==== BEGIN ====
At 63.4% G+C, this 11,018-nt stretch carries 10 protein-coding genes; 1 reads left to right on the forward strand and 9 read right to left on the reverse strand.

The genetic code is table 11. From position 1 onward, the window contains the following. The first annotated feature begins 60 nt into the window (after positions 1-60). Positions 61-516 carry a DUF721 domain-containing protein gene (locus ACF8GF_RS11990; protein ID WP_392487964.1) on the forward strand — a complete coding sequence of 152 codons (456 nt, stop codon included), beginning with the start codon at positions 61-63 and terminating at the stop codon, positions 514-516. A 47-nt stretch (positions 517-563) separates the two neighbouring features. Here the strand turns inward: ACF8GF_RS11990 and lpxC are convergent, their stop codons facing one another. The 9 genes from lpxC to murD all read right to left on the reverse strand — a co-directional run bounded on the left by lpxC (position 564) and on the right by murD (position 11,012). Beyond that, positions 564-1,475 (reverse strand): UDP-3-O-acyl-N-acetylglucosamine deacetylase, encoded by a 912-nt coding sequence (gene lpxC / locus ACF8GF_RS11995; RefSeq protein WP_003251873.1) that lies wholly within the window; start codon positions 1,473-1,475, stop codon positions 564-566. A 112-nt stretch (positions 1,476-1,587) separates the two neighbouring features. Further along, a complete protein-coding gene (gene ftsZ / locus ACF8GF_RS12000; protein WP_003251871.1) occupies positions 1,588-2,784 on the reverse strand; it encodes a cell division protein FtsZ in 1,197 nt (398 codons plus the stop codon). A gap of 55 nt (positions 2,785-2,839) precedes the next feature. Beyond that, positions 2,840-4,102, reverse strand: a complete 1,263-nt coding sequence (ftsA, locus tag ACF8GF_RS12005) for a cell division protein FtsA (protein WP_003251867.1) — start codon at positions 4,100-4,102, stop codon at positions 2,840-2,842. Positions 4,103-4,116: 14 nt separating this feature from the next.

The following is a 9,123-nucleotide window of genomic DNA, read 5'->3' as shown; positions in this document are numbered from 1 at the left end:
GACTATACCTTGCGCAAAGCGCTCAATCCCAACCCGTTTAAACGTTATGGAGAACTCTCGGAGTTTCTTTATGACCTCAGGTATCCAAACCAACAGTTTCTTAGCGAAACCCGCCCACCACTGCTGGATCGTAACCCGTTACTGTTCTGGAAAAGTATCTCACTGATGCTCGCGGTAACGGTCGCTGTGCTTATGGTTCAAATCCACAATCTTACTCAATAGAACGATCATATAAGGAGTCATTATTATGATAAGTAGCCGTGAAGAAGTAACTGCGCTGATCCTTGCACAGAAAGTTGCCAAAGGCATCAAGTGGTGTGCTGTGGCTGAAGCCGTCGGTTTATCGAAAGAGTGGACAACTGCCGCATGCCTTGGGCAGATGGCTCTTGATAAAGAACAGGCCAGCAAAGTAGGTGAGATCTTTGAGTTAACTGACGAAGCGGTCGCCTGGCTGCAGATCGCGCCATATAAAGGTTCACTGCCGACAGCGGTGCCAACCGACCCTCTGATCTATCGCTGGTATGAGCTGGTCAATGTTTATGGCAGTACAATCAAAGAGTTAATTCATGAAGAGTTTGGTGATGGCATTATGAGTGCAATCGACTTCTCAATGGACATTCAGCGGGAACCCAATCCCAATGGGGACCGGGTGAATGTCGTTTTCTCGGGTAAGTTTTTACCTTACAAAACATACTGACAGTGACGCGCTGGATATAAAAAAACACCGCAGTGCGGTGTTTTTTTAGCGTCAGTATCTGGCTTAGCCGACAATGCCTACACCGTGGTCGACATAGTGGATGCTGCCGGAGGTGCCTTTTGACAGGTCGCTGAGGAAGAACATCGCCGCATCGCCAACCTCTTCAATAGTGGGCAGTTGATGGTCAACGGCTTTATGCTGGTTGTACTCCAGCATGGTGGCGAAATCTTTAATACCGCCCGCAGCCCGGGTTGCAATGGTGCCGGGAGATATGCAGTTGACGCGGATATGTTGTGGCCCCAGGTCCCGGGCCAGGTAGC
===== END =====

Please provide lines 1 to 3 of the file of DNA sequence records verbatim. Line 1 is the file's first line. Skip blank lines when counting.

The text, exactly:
At 63.4% G+C, this 11,018-nt stretch carries 10 protein-coding genes; 1 reads left to right on the forward strand and 9 read right to left on the reverse strand.

The genetic code is table 11. From position 1 onward, the window contains the following. The first annotated feature begins 60 nt into the window (after positions 1-60). Positions 61-516 carry a DUF721 domain-containing protein gene (locus ACF8GF_RS11990; protein ID WP_392487964.1) on the forward strand — a complete coding sequence of 152 codons (456 nt, stop codon included), beginning with the start codon at positions 61-63 and terminating at the stop codon, positions 514-516. A 47-nt stretch (positions 517-563) separates the two neighbouring features. Here the strand turns inward: ACF8GF_RS11990 and lpxC are convergent, their stop codons facing one another. The 9 genes from lpxC to murD all read right to left on the reverse strand — a co-directional run bounded on the left by lpxC (position 564) and on the right by murD (position 11,012). Beyond that, positions 564-1,475 (reverse strand): UDP-3-O-acyl-N-acetylglucosamine deacetylase, encoded by a 912-nt coding sequence (gene lpxC / locus ACF8GF_RS11995; RefSeq protein WP_003251873.1) that lies wholly within the window; start codon positions 1,473-1,475, stop codon positions 564-566. A 112-nt stretch (positions 1,476-1,587) separates the two neighbouring features. Further along, a complete protein-coding gene (gene ftsZ / locus ACF8GF_RS12000; protein WP_003251871.1) occupies positions 1,588-2,784 on the reverse strand; it encodes a cell division protein FtsZ in 1,197 nt (398 codons plus the stop codon). A gap of 55 nt (positions 2,785-2,839) precedes the next feature. Beyond that, positions 2,840-4,102, reverse strand: a complete 1,263-nt coding sequence (ftsA, locus tag ACF8GF_RS12005) for a cell division protein FtsA (protein WP_003251867.1) — start codon at positions 4,100-4,102, stop codon at positions 2,840-2,842. Positions 4,103-4,116: 14 nt separating this feature from the next.

The following is a 9,123-nucleotide window of genomic DNA, read 5'->3' as shown; positions in this document are numbered from 1 at the left end: